360 degree installation using 12 screens within a 10m wide viewing space
Iddu (Him) refers to the local name for the island of Stromboli, a small conical land mass formed by 2.5 millenia of constant volcanic activity. the island assumes the leading role in this artwork, conveying the artist’s response to the seductive combination of intense beauty and thrill of danger after witnessing Nature’s unpredictable, awe-inspiring demonstration of supernatural energy, over which mankind has no control….
Made over a four-year period, this 15 minute film combines 360 and 180 panoramic multi-camera views captured on Super 8 film. Slowly unfurling, these reveal an enveloping vista portraying a place of sanctuary, or a precarious spot beside a threatening cauldron of glowing molten magma. Graham effectively conveys an understated knowledge of this landscape after working briefly with local volcanologists, capturing images of explosive activity with ultra high-speed cameras triggered remotely by a seismometer.
Referencing landscape, Iddu has been conceived as a metaphor for the human psyche and acquisition of wisdom – or ‘scientia sacra’, as described by Thomas Aquinas in his Aristotelian metaphysics, where ‘Knowledge’ or ‘acquisition of wisdom’ is revealed intuitively by the divine, and closely connected with religious faith. Provenance of the work can be traced to Edmund Burke’s concept of the sublime as set out in his famous book ‘A Philosophical Enquiry into the Origin of our ideas of the Sublime and Beautiful’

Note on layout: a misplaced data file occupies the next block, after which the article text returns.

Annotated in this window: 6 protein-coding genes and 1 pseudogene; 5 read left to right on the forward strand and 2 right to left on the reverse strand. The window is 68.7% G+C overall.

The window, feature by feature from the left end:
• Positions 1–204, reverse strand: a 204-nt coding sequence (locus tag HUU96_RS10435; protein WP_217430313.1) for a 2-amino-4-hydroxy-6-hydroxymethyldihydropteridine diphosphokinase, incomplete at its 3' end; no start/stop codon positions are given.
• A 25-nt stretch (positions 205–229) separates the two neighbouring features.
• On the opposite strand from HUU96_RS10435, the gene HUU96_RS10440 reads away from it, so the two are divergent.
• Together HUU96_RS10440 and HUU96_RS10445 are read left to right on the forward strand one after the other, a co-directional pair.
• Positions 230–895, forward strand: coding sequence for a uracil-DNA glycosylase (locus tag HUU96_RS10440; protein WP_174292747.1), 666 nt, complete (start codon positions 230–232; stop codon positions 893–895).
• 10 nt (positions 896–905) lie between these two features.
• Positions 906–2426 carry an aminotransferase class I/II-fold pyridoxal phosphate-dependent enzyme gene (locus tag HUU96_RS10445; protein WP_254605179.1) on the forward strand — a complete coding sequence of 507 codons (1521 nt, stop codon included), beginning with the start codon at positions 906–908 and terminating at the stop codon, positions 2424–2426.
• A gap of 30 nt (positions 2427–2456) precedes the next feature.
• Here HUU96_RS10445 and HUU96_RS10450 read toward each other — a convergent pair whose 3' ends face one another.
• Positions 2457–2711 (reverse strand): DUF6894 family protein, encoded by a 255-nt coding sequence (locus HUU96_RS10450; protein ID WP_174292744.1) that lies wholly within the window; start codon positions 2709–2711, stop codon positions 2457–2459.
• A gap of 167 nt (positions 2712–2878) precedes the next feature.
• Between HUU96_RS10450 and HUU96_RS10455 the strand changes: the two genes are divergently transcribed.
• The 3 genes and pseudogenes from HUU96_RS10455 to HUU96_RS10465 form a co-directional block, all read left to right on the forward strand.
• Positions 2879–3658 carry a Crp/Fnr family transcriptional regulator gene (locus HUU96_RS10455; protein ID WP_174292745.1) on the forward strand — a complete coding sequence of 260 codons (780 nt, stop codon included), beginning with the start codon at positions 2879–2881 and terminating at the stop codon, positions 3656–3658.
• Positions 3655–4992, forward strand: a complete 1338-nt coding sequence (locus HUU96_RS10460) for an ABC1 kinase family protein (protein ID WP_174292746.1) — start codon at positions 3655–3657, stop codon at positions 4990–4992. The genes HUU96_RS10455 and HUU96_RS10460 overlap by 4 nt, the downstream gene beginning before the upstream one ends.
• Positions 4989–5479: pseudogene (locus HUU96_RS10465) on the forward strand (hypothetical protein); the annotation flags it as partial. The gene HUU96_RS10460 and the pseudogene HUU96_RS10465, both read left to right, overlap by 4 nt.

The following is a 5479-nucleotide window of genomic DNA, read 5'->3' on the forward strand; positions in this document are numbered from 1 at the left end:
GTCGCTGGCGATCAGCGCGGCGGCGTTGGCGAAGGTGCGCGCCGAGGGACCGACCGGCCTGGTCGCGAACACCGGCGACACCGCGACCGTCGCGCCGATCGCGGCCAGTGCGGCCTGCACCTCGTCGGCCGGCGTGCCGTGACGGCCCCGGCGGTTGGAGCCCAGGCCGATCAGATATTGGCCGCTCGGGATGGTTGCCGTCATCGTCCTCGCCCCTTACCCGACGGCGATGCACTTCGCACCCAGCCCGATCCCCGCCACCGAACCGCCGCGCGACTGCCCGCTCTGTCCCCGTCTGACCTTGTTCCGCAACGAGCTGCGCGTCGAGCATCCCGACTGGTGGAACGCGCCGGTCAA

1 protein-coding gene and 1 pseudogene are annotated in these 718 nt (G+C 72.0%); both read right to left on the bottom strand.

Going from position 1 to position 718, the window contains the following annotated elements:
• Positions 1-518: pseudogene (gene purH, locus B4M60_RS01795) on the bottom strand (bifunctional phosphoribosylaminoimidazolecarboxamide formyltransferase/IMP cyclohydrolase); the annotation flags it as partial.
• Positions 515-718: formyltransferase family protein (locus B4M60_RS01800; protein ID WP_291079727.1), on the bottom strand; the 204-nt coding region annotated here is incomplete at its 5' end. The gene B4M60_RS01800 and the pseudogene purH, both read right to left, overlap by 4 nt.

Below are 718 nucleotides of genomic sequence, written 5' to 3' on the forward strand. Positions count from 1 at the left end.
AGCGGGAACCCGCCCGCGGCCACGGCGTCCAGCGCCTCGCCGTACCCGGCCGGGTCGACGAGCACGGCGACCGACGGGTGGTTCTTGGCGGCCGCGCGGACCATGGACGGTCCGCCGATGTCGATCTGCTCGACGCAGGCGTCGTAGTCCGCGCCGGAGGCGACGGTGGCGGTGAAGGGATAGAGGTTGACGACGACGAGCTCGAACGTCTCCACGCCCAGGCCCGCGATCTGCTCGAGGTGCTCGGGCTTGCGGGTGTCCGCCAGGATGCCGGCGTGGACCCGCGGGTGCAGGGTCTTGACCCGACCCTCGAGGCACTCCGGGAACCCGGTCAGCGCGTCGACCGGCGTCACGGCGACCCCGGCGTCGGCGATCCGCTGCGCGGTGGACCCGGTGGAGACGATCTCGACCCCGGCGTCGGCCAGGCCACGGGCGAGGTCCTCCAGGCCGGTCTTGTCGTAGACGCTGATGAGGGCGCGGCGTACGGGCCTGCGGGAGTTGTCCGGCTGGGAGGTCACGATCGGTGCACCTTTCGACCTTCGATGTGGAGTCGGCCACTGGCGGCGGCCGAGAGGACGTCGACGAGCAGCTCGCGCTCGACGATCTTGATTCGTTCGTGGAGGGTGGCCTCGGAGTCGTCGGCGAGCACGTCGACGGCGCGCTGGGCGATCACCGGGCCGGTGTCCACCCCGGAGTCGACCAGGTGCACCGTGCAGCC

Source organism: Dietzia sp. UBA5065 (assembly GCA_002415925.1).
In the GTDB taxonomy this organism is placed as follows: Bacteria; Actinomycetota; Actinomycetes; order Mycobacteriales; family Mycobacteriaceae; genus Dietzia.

The sound is a collaboration between James P Graham and celebrated sound artist Akio Suzuki who visited Stromboli to perform in-situ on the volcano. His instrument ‘Analapos’ was installed at close proximity to the crater, capturing the available winds and emitting a unique series of sounds – a veritable Aeolian harp. these sounds undoubtedly infuse the work with an extra layer, which seems both primordial and sacred.
Iddu was first displayed in its full 360 degree vista at the Musee d’Art Moderne Luxembourg (MUDAM) in 2007 and was then exhibited in South Korea at the Busan Biennial 2010. A dual-screen version was specially adapted for the exhibition ‘Volcano: from Turner to Warhol’ at Compton Verney UK summer 2010 curated by James Hamilton.